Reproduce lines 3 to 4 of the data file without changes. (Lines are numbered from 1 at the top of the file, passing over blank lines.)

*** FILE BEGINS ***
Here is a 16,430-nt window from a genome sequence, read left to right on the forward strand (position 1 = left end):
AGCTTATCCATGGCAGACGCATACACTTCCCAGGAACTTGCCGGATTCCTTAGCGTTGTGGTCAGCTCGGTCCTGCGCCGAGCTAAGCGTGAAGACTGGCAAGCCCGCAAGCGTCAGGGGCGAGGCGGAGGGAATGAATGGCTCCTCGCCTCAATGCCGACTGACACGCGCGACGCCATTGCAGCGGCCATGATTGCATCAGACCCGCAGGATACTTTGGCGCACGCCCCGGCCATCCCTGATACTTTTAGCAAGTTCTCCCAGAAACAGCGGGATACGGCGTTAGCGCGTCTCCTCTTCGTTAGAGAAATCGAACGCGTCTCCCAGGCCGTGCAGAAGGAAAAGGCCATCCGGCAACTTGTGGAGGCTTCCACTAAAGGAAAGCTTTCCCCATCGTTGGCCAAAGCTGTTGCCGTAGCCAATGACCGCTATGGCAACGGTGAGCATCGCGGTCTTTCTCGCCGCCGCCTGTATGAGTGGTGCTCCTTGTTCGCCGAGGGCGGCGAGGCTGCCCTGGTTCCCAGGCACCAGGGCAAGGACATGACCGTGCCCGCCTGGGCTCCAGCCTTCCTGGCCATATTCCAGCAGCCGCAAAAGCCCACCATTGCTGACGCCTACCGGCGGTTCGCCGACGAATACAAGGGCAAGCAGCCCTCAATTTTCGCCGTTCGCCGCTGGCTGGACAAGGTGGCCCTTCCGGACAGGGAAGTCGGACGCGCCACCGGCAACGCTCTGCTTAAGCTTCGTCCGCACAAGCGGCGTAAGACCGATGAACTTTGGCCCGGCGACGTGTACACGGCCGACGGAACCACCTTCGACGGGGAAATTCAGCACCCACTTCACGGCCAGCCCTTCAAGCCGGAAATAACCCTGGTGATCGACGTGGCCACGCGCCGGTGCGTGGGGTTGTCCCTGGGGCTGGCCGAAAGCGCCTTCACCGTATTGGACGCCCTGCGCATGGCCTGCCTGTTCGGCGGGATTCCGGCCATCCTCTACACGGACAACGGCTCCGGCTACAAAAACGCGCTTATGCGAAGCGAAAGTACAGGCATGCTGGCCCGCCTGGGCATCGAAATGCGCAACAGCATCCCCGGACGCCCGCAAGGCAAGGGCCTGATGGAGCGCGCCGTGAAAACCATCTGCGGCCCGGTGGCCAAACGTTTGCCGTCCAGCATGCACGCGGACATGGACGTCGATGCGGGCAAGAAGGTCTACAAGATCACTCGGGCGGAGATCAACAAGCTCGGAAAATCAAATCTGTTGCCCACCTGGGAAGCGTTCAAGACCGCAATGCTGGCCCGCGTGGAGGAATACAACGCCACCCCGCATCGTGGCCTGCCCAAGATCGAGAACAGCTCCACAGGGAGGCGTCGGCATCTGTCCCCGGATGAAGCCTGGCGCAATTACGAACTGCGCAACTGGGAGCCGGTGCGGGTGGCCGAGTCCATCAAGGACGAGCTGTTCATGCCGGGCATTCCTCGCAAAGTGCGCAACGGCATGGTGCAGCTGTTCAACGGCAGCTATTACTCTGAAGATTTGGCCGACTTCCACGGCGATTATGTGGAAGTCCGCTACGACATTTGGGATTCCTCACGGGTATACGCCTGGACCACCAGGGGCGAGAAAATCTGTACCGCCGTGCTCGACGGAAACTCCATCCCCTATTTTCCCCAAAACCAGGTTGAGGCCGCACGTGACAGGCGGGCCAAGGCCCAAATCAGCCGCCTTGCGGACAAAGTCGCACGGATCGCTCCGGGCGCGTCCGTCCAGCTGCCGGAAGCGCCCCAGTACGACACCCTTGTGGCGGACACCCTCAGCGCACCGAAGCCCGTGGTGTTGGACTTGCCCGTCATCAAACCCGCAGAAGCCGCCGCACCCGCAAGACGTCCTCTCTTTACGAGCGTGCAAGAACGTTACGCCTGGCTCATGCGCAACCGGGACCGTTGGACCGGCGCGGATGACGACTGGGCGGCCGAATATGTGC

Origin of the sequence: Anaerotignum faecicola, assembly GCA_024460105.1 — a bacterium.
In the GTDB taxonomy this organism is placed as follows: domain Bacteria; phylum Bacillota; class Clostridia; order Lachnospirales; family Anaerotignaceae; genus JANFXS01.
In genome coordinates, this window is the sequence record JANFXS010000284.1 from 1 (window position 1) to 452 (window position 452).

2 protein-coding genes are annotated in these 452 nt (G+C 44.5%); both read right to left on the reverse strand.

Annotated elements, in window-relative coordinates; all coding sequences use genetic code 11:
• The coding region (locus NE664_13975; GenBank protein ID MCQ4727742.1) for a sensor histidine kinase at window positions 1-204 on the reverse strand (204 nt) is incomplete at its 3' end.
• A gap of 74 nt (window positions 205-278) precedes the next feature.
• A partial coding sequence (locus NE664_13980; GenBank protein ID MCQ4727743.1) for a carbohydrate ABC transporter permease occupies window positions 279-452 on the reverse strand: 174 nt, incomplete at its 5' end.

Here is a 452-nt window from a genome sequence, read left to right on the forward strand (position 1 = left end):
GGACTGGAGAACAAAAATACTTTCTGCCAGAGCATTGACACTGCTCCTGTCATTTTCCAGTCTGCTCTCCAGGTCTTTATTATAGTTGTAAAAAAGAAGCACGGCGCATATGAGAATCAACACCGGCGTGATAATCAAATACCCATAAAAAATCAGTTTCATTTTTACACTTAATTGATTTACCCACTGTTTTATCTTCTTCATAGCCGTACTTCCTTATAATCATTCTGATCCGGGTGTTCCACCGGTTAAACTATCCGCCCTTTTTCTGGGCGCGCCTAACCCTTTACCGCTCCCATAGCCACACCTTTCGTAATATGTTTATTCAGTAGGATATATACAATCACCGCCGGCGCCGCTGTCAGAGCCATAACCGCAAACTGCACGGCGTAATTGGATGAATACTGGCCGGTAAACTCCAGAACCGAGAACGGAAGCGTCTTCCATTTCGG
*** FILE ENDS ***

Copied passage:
Origin of the sequence: Anaerotignum faecicola, assembly GCA_024460105.1 — a bacterium.
In the GTDB taxonomy this organism is placed as follows: domain Bacteria; phylum Bacillota; class Clostridia; order Lachnospirales; family Anaerotignaceae; genus JANFXS01.